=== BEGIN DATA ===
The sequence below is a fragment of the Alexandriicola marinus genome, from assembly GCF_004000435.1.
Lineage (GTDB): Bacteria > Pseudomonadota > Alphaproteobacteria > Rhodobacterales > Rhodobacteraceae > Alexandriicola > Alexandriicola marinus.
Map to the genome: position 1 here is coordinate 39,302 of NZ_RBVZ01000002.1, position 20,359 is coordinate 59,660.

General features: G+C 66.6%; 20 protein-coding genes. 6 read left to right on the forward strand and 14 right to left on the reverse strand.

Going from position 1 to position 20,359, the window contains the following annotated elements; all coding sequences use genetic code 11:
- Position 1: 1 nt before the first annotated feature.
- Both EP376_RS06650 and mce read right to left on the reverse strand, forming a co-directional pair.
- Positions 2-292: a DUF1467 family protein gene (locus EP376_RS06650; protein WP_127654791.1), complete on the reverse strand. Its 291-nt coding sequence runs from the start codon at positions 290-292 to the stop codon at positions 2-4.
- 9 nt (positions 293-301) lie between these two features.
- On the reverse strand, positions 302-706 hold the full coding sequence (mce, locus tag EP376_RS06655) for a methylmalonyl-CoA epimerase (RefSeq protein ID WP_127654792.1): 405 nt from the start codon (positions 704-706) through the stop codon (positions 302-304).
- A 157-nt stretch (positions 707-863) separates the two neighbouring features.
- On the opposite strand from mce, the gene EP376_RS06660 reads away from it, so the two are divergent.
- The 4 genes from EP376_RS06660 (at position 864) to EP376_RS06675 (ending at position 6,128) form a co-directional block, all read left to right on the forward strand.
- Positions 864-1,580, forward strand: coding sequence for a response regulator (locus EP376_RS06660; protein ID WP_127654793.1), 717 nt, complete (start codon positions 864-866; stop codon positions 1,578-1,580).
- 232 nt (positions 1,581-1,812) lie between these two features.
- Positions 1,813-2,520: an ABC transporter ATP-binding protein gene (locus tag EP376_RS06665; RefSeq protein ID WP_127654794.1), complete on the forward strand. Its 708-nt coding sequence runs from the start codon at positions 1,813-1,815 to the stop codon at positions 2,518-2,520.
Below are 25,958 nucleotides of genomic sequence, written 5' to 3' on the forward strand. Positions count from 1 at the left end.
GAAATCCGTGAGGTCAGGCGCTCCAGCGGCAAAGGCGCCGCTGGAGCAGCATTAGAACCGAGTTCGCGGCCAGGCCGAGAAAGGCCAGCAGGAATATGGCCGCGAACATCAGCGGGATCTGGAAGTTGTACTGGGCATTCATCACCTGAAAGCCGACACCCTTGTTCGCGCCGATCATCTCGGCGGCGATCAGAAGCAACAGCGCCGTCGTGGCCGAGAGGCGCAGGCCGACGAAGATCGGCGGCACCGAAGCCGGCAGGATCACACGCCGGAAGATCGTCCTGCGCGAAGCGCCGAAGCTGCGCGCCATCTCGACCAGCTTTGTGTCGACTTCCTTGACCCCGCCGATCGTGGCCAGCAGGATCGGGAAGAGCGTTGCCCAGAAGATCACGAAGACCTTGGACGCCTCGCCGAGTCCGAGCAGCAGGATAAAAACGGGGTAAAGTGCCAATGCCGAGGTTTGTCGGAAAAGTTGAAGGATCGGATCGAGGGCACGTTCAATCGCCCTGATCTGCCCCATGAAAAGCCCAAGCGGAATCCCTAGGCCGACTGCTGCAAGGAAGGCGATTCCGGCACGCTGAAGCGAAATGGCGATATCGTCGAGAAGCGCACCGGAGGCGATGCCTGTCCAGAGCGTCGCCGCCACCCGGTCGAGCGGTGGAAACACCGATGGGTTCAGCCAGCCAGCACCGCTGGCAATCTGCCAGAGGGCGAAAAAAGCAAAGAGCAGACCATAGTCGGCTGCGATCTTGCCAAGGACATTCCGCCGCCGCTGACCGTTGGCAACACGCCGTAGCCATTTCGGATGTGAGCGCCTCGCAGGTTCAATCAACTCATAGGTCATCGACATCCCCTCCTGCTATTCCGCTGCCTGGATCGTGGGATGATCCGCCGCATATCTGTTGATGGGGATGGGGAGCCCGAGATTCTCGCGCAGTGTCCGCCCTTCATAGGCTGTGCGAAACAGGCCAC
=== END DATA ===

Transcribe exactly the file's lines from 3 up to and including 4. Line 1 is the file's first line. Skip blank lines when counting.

Map to the genome: position 1 here is coordinate 39,302 of NZ_RBVZ01000002.1, position 20,359 is coordinate 59,660.

General features: G+C 66.6%; 20 protein-coding genes. 6 read left to right on the forward strand and 14 right to left on the reverse strand.